Thursday, July 29, 2004

or those of you interested, there's an interesting discussion of the Patriot Act, spurred on by this comment:

The USA Patriot Act has so far been used to fine PayPal $10 million dollars in an effort to crack down on internet gambling, it's been used to intimidate a New York artist's collective, and most recently to shut down a Stargate fan site.
here with a follow up here over at the The Volokh Conspiracy. Kerr says, "Unless I'm missing something, only one of the three claims is a fair statement supported by the facts."
Posted JUL 29 2004, 4:48 PM CDT (link here)

Wednesday, July 28, 2004

I don't think this picture is anything like a "Duakakis in a tank" moment. He looks like he's having a good time, doing something interesting.
Posted JUL 28 2004, 7:12 AM CDT (link here)

Tuesday, July 27, 2004

A world gone mad:

A few weeks after Martin moved into her new villa-style home in June on Republic Lane, she received a letter from the Heritage Place Homeowners Association requesting that she remove her U.S. flag. The letter said the flag violated efforts "to preserve and maintain the property values" in the subdivision...

After Martin received the letter dated July 6, she said, she approached board members at a meeting. They told her that if she wanted to fly an American flag, they would have to allow her neighbors to fly any flags, even Nazi or Ku Klux Klan ones, she said.

Somebody tell me I'm not crazy.
Posted JUL 27 2004, 3:49 PM CDT (link here)

Monday, July 26, 2004

Gah! The infection that started in Big Sis' eye travelled to her sinuses, out her nose and was coughed or sneezed into Tech Support's throat and chest; it snuck through Snort's little trachia and bronchi,and slitherd back into my throat, where it waits, ready to pounce on its next victim. Where will it strike? Papa? Great-grandma, whom we visited this past weekend? Time will tell for there is no escape from the early winter virus!

Of course it's late July, but you wouldn't have known that yesterday, spending any time outside, where temperatures only reached 80 degrees, 16 below normal. We hit the disappointing Gainesville outlet mall on our trip home from Okla, and spent only $10. Well, $15 if you count the carmel-covered apples.

NYT's Ombudsman Daniel Okrent asks the question: Is the NYT's a liberal paper? "Of course it is," he says. He cites for example only happy stories in the Times about gays getting married. Comments Roger L. Simon,

But I think the Times' stand on gay marriage, which I support, and similar social issues are weirdly stunted by their foreign policy position, which can be construed as reactionary. In their fusty anti-anything-Republican text and subtext, they do their best to ignore what is far and away the best argument for the War in Iraq and the War on Terror in general -- to preserve and extend to the rest of the world those very freedoms (for women, homosexuals and everybody else) that the paper trumpets in its "urban-ness."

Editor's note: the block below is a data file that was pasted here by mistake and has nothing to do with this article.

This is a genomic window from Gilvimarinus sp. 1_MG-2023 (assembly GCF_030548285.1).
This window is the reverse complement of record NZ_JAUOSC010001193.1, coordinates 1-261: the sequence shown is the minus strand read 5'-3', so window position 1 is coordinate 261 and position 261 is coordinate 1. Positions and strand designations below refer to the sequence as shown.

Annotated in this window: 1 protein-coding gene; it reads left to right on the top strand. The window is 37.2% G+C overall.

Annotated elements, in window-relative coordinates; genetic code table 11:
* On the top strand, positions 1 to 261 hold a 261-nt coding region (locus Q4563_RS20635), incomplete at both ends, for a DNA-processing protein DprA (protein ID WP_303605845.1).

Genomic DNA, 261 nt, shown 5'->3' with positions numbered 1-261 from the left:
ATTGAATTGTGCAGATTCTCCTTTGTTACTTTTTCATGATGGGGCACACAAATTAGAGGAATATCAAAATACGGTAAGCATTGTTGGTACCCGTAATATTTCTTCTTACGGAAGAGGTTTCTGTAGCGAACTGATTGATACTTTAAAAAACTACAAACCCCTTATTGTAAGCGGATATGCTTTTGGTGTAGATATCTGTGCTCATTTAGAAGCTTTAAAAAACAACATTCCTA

I think more telling is thi s observation from WaPo Media Critic Howard Kurtz,

Former ambassador Joseph C. Wilson IV's allegations that President Bush misled the country about Saddam Hussein seeking uranium from Africa was a huge media story, fueled by an investigation into who outed his CIA-operative wife. According to a database search, NBC carried 40 stories, CBS 30 stories, ABC 18, The Washington Post 96, the New York Times 70, the Los Angeles Times 48.

But a Senate Intelligence Committee report that contradicts some of Wilson's account and supports Bush's State of the Union claim hasn't received nearly as much attention. "NBC Nightly News" and ABC's "World News Tonight" have each done a story. But CBS hasn't reported it -- despite a challenge by Republican Chairman Ed Gillespie on CBS's "Face the Nation," noting that the network featured Wilson on camera 15 times. A spokeswoman says CBS is looking into the matter.

Newspapers have done slightly better. The Post, which was the first to report the findings July 10, has run two stories, an editorial and an ombudsman's column; the New York Times two stories and an op-ed column; and the Los Angeles Times two stories. Wilson, meanwhile, has defended himself from what he calls "a Republican smear campaign" in op-ed pieces in The Post and Los Angeles Times.

Hat tip Instapundit. It's an interesting question: how much space and time to give to answered allegations. They're certainly not as sexy as the allegations themselves.

Blah. Back to some hot tea and a change of diaper for Snort, who at three months is about ready for his six-to-nine month clothes.
Posted JUL 26 2004, 11:49 AM CDT (link here)

Wednesday, July 21, 2004

Thank you valued reader. As you said, "it is not."
Posted JUL 21 2004, 8:17 PM CDT (link here)

Monday, July 19, 2004

Cathy Seipp nails it:

I used to resent the unwritten law, made clear to me practically every time I left the house, that nubile young women are not allowed to walk down the street without displaying a cheerfully vapid, "And Wendy Has Wings To Fly" expression of sexual availability. "Smile!" men would demand if I dared to look lost in thought. "It can't be that bad!" I don't hear that anymore. I guess they figure it is that bad.
It is.
Posted JUL 19 2004, 3:10 PM CDT (link here)

Sunday, July 18, 2004

WaPo editorial echoes Bystander: